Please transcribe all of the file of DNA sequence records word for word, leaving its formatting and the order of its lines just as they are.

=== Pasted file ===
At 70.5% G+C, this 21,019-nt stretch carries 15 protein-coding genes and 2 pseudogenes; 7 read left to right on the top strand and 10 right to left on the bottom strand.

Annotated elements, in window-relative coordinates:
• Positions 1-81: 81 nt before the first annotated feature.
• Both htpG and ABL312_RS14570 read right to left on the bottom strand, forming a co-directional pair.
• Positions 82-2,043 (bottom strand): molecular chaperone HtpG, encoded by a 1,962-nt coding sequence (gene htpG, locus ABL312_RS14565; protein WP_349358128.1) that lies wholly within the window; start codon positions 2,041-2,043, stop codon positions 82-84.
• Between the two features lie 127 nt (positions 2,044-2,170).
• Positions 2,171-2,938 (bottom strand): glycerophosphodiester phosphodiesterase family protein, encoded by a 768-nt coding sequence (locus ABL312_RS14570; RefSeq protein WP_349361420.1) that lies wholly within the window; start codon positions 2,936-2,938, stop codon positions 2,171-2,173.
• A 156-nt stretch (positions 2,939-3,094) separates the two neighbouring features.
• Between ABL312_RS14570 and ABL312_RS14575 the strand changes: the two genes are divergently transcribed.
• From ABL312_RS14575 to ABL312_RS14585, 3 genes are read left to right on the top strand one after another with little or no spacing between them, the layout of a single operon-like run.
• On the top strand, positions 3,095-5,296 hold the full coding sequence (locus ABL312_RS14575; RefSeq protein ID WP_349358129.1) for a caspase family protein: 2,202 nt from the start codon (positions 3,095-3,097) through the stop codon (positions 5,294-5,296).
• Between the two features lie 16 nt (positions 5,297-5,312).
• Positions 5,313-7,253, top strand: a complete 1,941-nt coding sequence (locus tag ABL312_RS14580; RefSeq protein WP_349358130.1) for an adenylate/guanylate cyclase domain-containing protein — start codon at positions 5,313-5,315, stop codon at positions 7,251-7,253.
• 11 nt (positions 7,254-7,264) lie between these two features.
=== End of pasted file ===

At 70.5% G+C, this 21,019-nt stretch carries 15 protein-coding genes and 2 pseudogenes; 7 read left to right on the top strand and 10 right to left on the bottom strand.

Annotated elements, in window-relative coordinates:
• Positions 1-81: 81 nt before the first annotated feature.
• Both htpG and ABL312_RS14570 read right to left on the bottom strand, forming a co-directional pair.
• Positions 82-2,043 (bottom strand): molecular chaperone HtpG, encoded by a 1,962-nt coding sequence (gene htpG, locus ABL312_RS14565; protein WP_349358128.1) that lies wholly within the window; start codon positions 2,041-2,043, stop codon positions 82-84.
• Between the two features lie 127 nt (positions 2,044-2,170).
• Positions 2,171-2,938 (bottom strand): glycerophosphodiester phosphodiesterase family protein, encoded by a 768-nt coding sequence (locus ABL312_RS14570; RefSeq protein WP_349361420.1) that lies wholly within the window; start codon positions 2,936-2,938, stop codon positions 2,171-2,173.
• A 156-nt stretch (positions 2,939-3,094) separates the two neighbouring features.
• Between ABL312_RS14570 and ABL312_RS14575 the strand changes: the two genes are divergently transcribed.
• From ABL312_RS14575 to ABL312_RS14585, 3 genes are read left to right on the top strand one after another with little or no spacing between them, the layout of a single operon-like run.
• On the top strand, positions 3,095-5,296 hold the full coding sequence (locus ABL312_RS14575; RefSeq protein ID WP_349358129.1) for a caspase family protein: 2,202 nt from the start codon (positions 3,095-3,097) through the stop codon (positions 5,294-5,296).
• Between the two features lie 16 nt (positions 5,297-5,312).
• Positions 5,313-7,253, top strand: a complete 1,941-nt coding sequence (locus tag ABL312_RS14580; RefSeq protein WP_349358130.1) for an adenylate/guanylate cyclase domain-containing protein — start codon at positions 5,313-5,315, stop codon at positions 7,251-7,253.
• 11 nt (positions 7,254-7,264) lie between these two features.